In 2001, Argentina faced an economic crisis that resulted in one of the largest public insolvencies in history. It defaulted on $132 billion of sovereign debt and lost access to global financial markets. Relations with the IMF were strained as the fund cut off its support, leading to social unrest.
By 2002, an estimated 57% of Argentinians lived below the poverty line and unemployment affected nearly a quarter of the workforce.
To alleviate its debt burden, Argentina championed a debt-for-education swap with Spain but the deal was never implemented because it failed to meet international creditors’ rules.
In 2018, Argentina received the biggest lending package in IMF history in a bid to halt a slide in the value of the local peso currency — which it is now unable to repay in full.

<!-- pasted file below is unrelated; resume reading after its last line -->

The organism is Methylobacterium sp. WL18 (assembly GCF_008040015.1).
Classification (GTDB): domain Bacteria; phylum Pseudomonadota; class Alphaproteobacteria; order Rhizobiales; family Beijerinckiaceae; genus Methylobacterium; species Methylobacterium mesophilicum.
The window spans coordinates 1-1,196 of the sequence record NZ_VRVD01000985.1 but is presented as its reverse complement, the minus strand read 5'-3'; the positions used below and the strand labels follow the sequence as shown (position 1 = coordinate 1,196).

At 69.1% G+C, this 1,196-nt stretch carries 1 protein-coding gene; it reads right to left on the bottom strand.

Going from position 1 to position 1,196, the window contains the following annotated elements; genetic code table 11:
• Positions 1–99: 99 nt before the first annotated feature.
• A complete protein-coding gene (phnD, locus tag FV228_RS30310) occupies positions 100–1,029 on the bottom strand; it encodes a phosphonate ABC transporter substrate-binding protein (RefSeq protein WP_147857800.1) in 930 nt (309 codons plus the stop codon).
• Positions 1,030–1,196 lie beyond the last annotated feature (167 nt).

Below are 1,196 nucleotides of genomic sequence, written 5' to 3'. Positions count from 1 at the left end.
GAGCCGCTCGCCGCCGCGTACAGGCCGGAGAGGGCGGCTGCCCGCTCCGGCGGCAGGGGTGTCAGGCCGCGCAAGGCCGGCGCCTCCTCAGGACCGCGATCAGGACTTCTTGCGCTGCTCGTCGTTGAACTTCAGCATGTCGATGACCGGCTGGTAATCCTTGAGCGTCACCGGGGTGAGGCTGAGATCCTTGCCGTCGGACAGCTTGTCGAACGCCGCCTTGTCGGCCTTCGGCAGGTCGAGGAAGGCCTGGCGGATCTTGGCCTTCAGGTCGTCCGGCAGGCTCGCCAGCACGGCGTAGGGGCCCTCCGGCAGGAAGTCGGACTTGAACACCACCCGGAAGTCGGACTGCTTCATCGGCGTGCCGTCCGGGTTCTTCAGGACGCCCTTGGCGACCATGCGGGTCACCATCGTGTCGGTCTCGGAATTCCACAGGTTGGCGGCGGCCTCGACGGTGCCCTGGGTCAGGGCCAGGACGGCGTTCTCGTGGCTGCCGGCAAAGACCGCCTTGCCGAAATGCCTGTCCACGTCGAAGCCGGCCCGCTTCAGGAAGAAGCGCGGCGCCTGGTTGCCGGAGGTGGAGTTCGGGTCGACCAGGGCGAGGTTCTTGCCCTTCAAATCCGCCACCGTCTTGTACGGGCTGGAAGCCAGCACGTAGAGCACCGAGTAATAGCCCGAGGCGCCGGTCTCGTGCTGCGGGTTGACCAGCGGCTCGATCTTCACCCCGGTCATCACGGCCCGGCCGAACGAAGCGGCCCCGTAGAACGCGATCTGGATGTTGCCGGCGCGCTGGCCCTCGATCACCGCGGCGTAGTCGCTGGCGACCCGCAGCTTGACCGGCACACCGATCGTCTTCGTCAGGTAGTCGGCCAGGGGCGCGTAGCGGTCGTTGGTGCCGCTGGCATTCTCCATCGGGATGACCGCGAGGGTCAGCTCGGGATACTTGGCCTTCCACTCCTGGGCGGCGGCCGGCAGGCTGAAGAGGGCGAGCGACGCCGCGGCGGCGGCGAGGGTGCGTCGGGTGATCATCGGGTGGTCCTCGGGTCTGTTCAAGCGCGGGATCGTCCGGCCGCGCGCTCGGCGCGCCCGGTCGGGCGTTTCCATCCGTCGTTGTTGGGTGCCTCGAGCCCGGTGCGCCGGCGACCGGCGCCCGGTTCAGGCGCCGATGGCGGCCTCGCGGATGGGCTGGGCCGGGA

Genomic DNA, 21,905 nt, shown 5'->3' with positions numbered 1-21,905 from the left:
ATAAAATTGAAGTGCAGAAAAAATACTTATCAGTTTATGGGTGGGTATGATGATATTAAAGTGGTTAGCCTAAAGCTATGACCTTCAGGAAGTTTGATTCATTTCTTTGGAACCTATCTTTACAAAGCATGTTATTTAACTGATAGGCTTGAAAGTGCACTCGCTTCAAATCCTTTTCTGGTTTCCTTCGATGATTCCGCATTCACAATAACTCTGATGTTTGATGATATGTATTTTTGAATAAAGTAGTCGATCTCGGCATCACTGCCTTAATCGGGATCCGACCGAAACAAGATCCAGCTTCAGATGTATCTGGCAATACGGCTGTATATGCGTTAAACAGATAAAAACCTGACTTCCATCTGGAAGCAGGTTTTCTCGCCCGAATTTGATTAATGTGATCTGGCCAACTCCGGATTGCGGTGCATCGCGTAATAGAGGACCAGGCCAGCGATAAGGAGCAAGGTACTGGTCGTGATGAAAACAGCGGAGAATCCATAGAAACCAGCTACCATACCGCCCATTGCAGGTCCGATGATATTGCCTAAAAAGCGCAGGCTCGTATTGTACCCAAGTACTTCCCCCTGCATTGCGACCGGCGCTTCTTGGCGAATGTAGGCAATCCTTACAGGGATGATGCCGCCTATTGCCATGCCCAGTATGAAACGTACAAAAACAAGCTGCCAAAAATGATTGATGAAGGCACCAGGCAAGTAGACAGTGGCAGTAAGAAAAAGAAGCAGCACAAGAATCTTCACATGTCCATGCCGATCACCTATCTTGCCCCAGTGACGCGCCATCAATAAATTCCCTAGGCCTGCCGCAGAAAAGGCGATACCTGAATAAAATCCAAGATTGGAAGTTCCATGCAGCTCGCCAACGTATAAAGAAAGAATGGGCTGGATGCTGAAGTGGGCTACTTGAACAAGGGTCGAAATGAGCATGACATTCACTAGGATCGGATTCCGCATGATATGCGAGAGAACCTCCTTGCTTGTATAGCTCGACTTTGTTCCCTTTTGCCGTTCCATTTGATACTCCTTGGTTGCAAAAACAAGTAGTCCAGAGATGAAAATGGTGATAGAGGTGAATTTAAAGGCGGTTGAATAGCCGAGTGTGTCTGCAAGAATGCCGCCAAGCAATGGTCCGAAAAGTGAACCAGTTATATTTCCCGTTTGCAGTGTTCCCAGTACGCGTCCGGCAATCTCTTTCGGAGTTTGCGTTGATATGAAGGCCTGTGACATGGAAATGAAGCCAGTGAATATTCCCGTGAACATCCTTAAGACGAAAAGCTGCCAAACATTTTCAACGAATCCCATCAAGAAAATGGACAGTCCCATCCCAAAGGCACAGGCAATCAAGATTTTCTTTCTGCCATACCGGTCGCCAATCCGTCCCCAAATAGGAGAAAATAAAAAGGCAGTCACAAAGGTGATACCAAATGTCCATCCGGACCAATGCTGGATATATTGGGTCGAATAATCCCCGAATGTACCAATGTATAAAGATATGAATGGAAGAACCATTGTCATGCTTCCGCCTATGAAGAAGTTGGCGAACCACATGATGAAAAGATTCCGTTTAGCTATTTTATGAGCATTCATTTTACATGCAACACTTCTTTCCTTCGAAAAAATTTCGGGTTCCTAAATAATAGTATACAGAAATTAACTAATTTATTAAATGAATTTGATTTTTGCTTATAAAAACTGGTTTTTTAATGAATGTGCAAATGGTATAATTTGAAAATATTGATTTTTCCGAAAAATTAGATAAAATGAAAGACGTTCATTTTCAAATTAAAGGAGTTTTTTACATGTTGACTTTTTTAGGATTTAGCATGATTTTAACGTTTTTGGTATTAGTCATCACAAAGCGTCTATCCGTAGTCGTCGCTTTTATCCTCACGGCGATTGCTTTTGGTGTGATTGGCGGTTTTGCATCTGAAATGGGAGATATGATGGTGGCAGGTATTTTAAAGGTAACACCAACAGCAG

In May last year, Argentina defaulted on its debt payments for the ninth time. The crisis was reminiscent of 2001 and poverty rates rose to 42% in the second half of 2020.
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The Vatican has offered a space to facilitate discussions between the government and the IMF.
“The pope is going to do everything he can to help us,” Fernandez told reporters after his first meeting with the pope in January 2020.
A spokesperson for the Holy See told Climate Home the issue of debt relief “was very dear” to the pope, who saw first hand the impacts of the debt on Argentina’s social fabric in the early 2000s.